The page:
I’ve become a bit obsessed with the obituaries published in the newspaper. They are as varied as the people they must represent. Some are warm and personal. Some are modified resumes, reciting in chronological order the accomplishments of the deceased.
I don’t even read the obituaries for those who were over 80 when they passed. Those deaths, though a great loss for family and friends, seem in accord with the natural order of things. We are all going to die, and to have lived a long and fruitful life before that happens is a gift. The deaths of the very young are tragic, most often the results of accidents or offered up in the obituaries without an explanation. Suicide, I suspect, in some cases.
I scan for people who died at about Mark’s age. Sometimes, when I find those, I’m frustrated because not all obituaries provide the cause of death, which is what I’m searching for. When the cause of death is included, it’s almost always the same.
Cancer. Not infrequently, pancreatic cancer.
When I find these I pause and then reread the obituary carefully, imagining the life and death reflected by the words. I can see another spouse, another family, another circle of friends crushed by this terrible disease. Maybe it’s vampirish, sucking at someone else’s loss and sorrow, but I don’t get a thrill from these recitations, nor comfort. Perhaps it’s just a jolt of reality.
Maybe, selfishly, I just want to be reminded that I’m not the only one who has been on this journey.
After Mark was diagnosed, I spent many hours researching pancreatic cancer, looking for new treatments, scrounging for hope. Even now, I still occasionally come across articles about pancreatic cancer.
I just found a 2010 study from John Hopkins Medical Center, titled “Surprise Finding: Pancreatic Cancers Progress to Lethal Stage Slowly.” Some of the timeframes the article put forward: “…it takes at least a decade for the first cancer-causing mutation that occurs in a cell in a pancreatic lesion to turn into a full-fledged cancer cell…After the first cancer cell appears, it takes an average of nearly seven years for that cell to turn into the billions that make up a cancerous tumor the size of a plum, after which at least one of the cells within the tumor has the potential and ability to spread to other organs. Patients die an average of two and a half years after this metastasis.”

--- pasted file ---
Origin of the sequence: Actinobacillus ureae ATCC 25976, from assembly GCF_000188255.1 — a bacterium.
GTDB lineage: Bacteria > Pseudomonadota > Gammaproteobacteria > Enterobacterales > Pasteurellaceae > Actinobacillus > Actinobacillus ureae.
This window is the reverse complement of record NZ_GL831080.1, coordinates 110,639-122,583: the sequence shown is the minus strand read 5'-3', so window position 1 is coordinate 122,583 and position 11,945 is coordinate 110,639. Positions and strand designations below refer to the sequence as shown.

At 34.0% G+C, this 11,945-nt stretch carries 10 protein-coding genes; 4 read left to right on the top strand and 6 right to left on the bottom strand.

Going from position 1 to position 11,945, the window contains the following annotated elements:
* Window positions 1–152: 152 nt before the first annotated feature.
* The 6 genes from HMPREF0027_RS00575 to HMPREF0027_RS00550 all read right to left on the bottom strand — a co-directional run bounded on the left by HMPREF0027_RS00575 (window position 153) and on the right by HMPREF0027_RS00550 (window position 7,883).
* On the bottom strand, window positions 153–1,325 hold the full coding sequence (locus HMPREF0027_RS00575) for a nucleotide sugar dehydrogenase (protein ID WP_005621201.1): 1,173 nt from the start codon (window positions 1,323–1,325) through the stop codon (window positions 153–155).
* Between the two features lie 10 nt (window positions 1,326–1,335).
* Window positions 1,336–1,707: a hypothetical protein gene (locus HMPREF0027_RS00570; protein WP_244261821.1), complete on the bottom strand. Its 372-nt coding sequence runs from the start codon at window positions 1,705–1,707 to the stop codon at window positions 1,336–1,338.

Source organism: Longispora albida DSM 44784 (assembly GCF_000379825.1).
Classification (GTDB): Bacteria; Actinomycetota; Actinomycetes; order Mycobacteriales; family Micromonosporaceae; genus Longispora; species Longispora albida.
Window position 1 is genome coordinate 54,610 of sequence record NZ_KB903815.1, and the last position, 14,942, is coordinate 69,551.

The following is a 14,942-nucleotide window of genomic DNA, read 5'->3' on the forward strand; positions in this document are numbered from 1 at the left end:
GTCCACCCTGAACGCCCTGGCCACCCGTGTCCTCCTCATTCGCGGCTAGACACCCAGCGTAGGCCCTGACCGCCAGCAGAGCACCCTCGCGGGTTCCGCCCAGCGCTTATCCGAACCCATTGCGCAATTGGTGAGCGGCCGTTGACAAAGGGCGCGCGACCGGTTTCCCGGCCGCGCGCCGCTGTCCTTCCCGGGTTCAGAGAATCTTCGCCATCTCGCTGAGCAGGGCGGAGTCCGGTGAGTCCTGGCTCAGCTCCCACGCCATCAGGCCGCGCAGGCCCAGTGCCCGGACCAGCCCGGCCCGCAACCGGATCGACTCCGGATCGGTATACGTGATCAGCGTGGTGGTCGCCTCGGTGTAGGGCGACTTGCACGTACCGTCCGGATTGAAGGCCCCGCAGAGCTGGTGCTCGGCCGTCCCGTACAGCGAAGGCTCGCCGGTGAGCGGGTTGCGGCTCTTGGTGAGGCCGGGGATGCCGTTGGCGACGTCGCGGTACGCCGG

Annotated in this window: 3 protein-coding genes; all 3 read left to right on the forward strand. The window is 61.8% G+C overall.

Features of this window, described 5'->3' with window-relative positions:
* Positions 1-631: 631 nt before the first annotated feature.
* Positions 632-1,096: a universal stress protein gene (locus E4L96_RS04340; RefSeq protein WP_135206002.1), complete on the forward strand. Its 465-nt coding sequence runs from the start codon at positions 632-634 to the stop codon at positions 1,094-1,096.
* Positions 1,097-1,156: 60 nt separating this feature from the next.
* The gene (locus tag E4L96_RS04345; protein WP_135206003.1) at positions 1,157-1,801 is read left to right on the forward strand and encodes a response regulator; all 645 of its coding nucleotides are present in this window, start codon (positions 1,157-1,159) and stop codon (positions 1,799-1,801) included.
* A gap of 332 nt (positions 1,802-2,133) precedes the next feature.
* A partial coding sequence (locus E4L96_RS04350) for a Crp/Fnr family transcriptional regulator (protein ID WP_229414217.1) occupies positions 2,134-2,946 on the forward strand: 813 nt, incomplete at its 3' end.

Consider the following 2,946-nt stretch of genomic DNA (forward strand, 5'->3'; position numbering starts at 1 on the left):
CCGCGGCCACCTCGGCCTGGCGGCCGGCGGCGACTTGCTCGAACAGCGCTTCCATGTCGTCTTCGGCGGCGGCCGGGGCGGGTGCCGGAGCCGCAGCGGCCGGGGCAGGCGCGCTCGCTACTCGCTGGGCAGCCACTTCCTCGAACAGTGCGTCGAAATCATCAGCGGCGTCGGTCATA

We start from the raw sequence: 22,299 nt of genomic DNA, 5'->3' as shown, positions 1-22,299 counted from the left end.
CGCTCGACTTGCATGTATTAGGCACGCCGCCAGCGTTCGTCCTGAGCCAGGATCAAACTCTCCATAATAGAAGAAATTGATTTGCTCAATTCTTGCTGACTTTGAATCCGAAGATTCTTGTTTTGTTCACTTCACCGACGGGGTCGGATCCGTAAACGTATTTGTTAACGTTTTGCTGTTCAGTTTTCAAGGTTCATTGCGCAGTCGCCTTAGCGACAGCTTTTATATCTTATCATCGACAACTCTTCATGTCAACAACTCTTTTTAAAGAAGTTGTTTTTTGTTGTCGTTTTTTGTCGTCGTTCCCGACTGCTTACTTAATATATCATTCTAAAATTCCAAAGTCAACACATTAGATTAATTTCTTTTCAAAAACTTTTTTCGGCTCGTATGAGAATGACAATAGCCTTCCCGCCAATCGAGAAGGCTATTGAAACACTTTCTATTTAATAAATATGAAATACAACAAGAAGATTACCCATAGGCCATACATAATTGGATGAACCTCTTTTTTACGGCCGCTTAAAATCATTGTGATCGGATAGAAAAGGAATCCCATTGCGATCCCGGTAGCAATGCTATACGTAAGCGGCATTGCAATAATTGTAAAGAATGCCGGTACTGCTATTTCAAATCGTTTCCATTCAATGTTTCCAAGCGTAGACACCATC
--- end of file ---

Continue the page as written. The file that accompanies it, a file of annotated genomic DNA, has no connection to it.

In all likelihood, Mark had the ticking time bomb of pancreatic cancer inside of him for years, perhaps decades, before he suffered the baffling symptoms that triggered the diagnosis a year ago. All these years, we continued on our life path, making our plans for the future, not knowing that this dreadful disease was taking hold in his body.
This realization has been nagging me ever since I read this article. All those years, and we had no idea. This world is a bewildering place.
This week I visited my doctor for my annual physical. Nothing extraordinary: flu shot into the right arm, pneumonia shot into the left arm, several vials of blood sent off to the lab.
I’ve been Dr. R’s patient for several years. She’s practical, pleasant and an engaging woman to boot. We always chat about our lives during the exam. I’d gone to see her right after Mark’s diagnosis, when I was a sniveling mess, just to talk to her. As I told her now about the end of Mark’s life, she radiated sympathy.
We were getting close to the end of the exam, all the appropriate boxes checked on Dr. R’s laptop. My hands were cold, and I was looking forward to dumping the paper gown and getting back into my warm clothes.
Dr. R stared at the laptop screen and hesitated. “I don’t want to offend you,” she said, “but I think we should talk about sex.”
That stopped me in my tracks.
She continued, “I’m not suggesting that you’re necessarily going to have sex anytime soon. But it could happen, and…”
She looked right at me.
“Your age group has the most dangerous sex habits of any age group. Most teenagers have safer sex than those in your age group.”
For some unknown reason, I suddenly felt guilty—on behalf on my age group, I suppose.
Dr. R hurried to explain. “So as people are widowed or get divorced after long relationships, they’re out of touch with the realities of sex today.” She talked about herpes and HPV, and how some contagious diseases that have very serious consequences for women can be asymptomatic in men. “You should keep all this in the back of your mind. It’s not like any man you'll have sex with is going to be a virgin.”
I think my mouth must have been gaping open. I couldn’t come up with an appropriate response. Wowsers.
This widowhood business is certainly not for the faint of heart.